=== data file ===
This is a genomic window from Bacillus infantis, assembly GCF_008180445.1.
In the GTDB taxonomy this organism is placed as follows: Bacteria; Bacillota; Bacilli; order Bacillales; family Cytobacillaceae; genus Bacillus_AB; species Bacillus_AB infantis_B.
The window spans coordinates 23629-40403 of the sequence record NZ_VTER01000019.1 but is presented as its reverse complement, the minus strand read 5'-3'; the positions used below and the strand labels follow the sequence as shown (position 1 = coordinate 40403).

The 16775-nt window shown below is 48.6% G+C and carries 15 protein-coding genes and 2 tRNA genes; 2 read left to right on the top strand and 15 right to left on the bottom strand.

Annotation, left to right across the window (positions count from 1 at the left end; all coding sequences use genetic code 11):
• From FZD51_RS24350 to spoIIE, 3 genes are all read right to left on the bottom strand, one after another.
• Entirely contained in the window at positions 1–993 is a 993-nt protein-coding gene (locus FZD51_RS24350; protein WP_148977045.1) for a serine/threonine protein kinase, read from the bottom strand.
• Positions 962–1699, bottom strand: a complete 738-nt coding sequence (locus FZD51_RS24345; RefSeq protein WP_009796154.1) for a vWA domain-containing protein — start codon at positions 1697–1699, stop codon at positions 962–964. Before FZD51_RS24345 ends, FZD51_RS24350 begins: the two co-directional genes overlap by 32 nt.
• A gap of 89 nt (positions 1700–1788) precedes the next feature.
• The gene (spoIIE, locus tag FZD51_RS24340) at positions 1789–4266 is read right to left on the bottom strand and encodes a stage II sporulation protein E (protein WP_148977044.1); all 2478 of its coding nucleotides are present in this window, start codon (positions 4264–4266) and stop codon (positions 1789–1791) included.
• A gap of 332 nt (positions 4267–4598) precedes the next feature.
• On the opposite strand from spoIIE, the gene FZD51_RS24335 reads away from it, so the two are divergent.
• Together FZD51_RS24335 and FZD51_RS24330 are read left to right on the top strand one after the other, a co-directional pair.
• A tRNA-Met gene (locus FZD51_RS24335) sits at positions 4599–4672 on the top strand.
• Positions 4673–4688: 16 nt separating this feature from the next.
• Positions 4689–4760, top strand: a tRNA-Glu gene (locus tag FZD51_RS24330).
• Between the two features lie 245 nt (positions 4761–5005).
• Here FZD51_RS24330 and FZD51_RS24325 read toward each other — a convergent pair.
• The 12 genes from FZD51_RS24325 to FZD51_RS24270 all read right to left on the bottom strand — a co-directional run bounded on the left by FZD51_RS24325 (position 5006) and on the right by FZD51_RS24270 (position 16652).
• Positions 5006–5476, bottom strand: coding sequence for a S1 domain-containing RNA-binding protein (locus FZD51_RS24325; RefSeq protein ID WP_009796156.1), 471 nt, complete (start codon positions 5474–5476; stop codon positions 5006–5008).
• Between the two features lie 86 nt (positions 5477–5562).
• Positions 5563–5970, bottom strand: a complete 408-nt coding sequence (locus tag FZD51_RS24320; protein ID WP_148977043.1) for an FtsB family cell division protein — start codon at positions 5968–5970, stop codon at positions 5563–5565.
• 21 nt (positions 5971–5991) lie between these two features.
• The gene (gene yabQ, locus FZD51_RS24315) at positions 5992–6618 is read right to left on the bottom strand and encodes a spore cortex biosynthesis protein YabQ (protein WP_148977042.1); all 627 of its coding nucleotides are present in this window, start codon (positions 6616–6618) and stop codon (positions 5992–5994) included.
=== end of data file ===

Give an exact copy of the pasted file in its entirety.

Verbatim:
This is a genomic window from Bacillus infantis, assembly GCF_008180445.1.
In the GTDB taxonomy this organism is placed as follows: Bacteria; Bacillota; Bacilli; order Bacillales; family Cytobacillaceae; genus Bacillus_AB; species Bacillus_AB infantis_B.
The window spans coordinates 23629-40403 of the sequence record NZ_VTER01000019.1 but is presented as its reverse complement, the minus strand read 5'-3'; the positions used below and the strand labels follow the sequence as shown (position 1 = coordinate 40403).

The 16775-nt window shown below is 48.6% G+C and carries 15 protein-coding genes and 2 tRNA genes; 2 read left to right on the top strand and 15 right to left on the bottom strand.

Annotation, left to right across the window (positions count from 1 at the left end; all coding sequences use genetic code 11):
• From FZD51_RS24350 to spoIIE, 3 genes are all read right to left on the bottom strand, one after another.
• Entirely contained in the window at positions 1–993 is a 993-nt protein-coding gene (locus FZD51_RS24350; protein WP_148977045.1) for a serine/threonine protein kinase, read from the bottom strand.
• Positions 962–1699, bottom strand: a complete 738-nt coding sequence (locus FZD51_RS24345; RefSeq protein WP_009796154.1) for a vWA domain-containing protein — start codon at positions 1697–1699, stop codon at positions 962–964. Before FZD51_RS24345 ends, FZD51_RS24350 begins: the two co-directional genes overlap by 32 nt.
• A gap of 89 nt (positions 1700–1788) precedes the next feature.
• The gene (spoIIE, locus tag FZD51_RS24340) at positions 1789–4266 is read right to left on the bottom strand and encodes a stage II sporulation protein E (protein WP_148977044.1); all 2478 of its coding nucleotides are present in this window, start codon (positions 4264–4266) and stop codon (positions 1789–1791) included.
• A gap of 332 nt (positions 4267–4598) precedes the next feature.
• On the opposite strand from spoIIE, the gene FZD51_RS24335 reads away from it, so the two are divergent.
• Together FZD51_RS24335 and FZD51_RS24330 are read left to right on the top strand one after the other, a co-directional pair.
• A tRNA-Met gene (locus FZD51_RS24335) sits at positions 4599–4672 on the top strand.
• Positions 4673–4688: 16 nt separating this feature from the next.
• Positions 4689–4760, top strand: a tRNA-Glu gene (locus tag FZD51_RS24330).
• Between the two features lie 245 nt (positions 4761–5005).
• Here FZD51_RS24330 and FZD51_RS24325 read toward each other — a convergent pair.
• The 12 genes from FZD51_RS24325 to FZD51_RS24270 all read right to left on the bottom strand — a co-directional run bounded on the left by FZD51_RS24325 (position 5006) and on the right by FZD51_RS24270 (position 16652).
• Positions 5006–5476, bottom strand: coding sequence for a S1 domain-containing RNA-binding protein (locus FZD51_RS24325; RefSeq protein ID WP_009796156.1), 471 nt, complete (start codon positions 5474–5476; stop codon positions 5006–5008).
• Between the two features lie 86 nt (positions 5477–5562).
• Positions 5563–5970, bottom strand: a complete 408-nt coding sequence (locus tag FZD51_RS24320; protein ID WP_148977043.1) for an FtsB family cell division protein — start codon at positions 5968–5970, stop codon at positions 5563–5565.
• 21 nt (positions 5971–5991) lie between these two features.
• The gene (gene yabQ, locus FZD51_RS24315) at positions 5992–6618 is read right to left on the bottom strand and encodes a spore cortex biosynthesis protein YabQ (protein WP_148977042.1); all 627 of its coding nucleotides are present in this window, start codon (positions 6616–6618) and stop codon (positions 5992–5994) included.